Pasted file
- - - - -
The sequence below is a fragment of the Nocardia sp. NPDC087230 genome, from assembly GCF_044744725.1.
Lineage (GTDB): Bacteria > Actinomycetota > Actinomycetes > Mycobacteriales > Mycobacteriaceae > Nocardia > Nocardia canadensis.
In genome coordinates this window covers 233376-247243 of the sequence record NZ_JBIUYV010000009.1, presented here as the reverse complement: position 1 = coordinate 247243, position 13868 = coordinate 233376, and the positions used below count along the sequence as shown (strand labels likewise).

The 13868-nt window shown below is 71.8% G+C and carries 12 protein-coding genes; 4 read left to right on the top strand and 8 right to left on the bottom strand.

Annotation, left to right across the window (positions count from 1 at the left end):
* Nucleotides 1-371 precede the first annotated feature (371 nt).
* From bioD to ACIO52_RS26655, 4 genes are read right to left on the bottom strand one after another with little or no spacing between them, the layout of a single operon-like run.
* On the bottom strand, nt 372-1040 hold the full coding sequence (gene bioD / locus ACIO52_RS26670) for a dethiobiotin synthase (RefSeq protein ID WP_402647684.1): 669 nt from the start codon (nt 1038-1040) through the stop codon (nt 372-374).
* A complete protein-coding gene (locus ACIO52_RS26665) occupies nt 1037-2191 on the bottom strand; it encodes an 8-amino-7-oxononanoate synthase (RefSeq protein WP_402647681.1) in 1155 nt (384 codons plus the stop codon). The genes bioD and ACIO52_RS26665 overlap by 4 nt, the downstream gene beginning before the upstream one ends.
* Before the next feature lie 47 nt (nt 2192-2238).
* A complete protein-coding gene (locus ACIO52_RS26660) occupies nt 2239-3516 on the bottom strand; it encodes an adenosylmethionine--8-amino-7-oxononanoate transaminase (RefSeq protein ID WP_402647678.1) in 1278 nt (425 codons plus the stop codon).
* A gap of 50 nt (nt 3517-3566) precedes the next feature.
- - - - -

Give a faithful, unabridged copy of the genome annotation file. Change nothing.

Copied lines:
The sequence below is a fragment of the Nocardia sp. NPDC087230 genome, from assembly GCF_044744725.1.
Lineage (GTDB): Bacteria > Actinomycetota > Actinomycetes > Mycobacteriales > Mycobacteriaceae > Nocardia > Nocardia canadensis.
In genome coordinates this window covers 233376-247243 of the sequence record NZ_JBIUYV010000009.1, presented here as the reverse complement: position 1 = coordinate 247243, position 13868 = coordinate 233376, and the positions used below count along the sequence as shown (strand labels likewise).

The 13868-nt window shown below is 71.8% G+C and carries 12 protein-coding genes; 4 read left to right on the top strand and 8 right to left on the bottom strand.

Annotation, left to right across the window (positions count from 1 at the left end):
* Nucleotides 1-371 precede the first annotated feature (371 nt).
* From bioD to ACIO52_RS26655, 4 genes are read right to left on the bottom strand one after another with little or no spacing between them, the layout of a single operon-like run.
* On the bottom strand, nt 372-1040 hold the full coding sequence (gene bioD / locus ACIO52_RS26670) for a dethiobiotin synthase (RefSeq protein ID WP_402647684.1): 669 nt from the start codon (nt 1038-1040) through the stop codon (nt 372-374).
* A complete protein-coding gene (locus ACIO52_RS26665) occupies nt 1037-2191 on the bottom strand; it encodes an 8-amino-7-oxononanoate synthase (RefSeq protein WP_402647681.1) in 1155 nt (384 codons plus the stop codon). The genes bioD and ACIO52_RS26665 overlap by 4 nt, the downstream gene beginning before the upstream one ends.
* Before the next feature lie 47 nt (nt 2192-2238).
* A complete protein-coding gene (locus ACIO52_RS26660) occupies nt 2239-3516 on the bottom strand; it encodes an adenosylmethionine--8-amino-7-oxononanoate transaminase (RefSeq protein ID WP_402647678.1) in 1278 nt (425 codons plus the stop codon).
* A gap of 50 nt (nt 3517-3566) precedes the next feature.